Social Security if a “government shutdown” occurs, plus more about SS solvency - MorningStar

We’ve previously posted reassurances that Social Security benefits will continue to be paid even if a “government shutdown” occurs due to Congressional bickering over the budget for the forthcoming fiscal year. Just to reiterate and emphasize – Social Security payments to beneficiaries will not be affected if the government “shuts down” during budget negotiations! SS benefits simply aren’t a part of budget negotiations and, thus, will not be affected, as is articulated in the first half of this excellent Morningstar article by Mark Hulbert. But the second half of the article digs deeper and delves into the common myth that there is no money in Social Security’s Trust Funds because politicians have squandered the money for other purposes – a total misconception that the author debunks. The author goes on to reveal the key thing Social Security beneficiaries should be worried about – Social Security solvency. Click here to understand why a government shutdown won’t affect Social Security payments, to learn the truth about the money in the Social Security Trust Funds, and to understand the real threat to Social Security.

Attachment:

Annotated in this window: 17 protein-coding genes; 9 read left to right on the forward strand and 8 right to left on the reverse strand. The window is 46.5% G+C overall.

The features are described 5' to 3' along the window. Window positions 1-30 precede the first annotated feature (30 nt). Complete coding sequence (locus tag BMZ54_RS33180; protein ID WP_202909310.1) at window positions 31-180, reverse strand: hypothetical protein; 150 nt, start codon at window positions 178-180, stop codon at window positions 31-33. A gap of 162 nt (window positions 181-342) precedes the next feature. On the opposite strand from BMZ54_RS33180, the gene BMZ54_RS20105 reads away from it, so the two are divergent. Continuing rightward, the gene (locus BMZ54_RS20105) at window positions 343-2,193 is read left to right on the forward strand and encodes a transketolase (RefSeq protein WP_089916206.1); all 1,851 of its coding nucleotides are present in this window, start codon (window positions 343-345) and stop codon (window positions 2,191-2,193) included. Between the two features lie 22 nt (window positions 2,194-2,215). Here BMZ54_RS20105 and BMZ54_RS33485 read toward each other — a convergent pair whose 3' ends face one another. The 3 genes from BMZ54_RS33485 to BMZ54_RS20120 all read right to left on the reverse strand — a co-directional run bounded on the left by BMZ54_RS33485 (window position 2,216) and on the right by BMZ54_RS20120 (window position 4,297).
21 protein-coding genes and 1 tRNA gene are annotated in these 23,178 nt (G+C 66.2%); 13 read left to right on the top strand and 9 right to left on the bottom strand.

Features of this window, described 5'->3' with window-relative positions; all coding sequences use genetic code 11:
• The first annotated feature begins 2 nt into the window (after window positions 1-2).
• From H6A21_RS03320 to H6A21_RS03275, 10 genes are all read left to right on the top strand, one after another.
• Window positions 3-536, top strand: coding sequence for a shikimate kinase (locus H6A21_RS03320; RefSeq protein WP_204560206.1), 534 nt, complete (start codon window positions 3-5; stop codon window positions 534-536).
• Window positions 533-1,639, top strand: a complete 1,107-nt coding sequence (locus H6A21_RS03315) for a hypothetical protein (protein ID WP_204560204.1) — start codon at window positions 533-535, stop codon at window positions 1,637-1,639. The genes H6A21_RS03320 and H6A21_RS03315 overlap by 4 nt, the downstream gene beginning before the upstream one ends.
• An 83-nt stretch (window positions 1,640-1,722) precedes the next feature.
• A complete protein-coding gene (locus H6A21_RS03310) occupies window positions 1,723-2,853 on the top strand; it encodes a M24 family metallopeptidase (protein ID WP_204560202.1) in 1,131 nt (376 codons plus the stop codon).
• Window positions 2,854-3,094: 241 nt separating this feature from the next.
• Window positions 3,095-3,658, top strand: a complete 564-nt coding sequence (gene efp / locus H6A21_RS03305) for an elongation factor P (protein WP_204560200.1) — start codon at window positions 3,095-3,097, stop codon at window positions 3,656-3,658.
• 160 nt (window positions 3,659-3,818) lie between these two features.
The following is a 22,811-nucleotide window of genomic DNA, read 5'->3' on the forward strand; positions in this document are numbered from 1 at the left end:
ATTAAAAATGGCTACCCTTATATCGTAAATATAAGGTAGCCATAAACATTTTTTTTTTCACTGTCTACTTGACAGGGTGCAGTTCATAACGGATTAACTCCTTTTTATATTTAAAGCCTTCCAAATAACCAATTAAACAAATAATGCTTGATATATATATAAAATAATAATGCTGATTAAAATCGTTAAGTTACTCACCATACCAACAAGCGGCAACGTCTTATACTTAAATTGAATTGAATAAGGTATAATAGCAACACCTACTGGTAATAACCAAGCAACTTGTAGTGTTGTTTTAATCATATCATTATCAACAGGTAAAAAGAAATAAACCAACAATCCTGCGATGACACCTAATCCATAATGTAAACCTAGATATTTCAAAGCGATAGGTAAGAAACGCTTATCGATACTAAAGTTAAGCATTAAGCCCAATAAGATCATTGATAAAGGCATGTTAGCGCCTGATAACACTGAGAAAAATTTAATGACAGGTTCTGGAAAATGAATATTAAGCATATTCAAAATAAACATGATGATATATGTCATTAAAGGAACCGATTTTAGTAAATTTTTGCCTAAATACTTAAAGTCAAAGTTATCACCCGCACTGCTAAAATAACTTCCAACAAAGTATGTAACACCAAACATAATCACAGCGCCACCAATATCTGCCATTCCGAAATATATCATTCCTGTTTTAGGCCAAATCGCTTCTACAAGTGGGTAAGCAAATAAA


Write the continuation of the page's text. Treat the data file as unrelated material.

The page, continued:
As an example of the leading thoughts on reforming Social Security, the Association of Mature American Citizens (AMAC, Inc.) believes Social Security must be preserved and modernized.  This can be achieved without tax increases by slight modifications to cost of living adjustments and payments to high income beneficiaries plus gradually increasing the full (but not early) retirement age.  AMAC Action, AMAC’s advocacy arm, supports an increase in the threshold where benefits are taxed and then indexing for inflation, and calls for eliminating the reduction in people’s benefits for those choosing to work before full retirement age.  AMAC is resolute in its mission that Social Security be preserved for current and successive generations and has gotten the attention of lawmakers in D.C., meeting with many congressional offices and staff over the past decade. 

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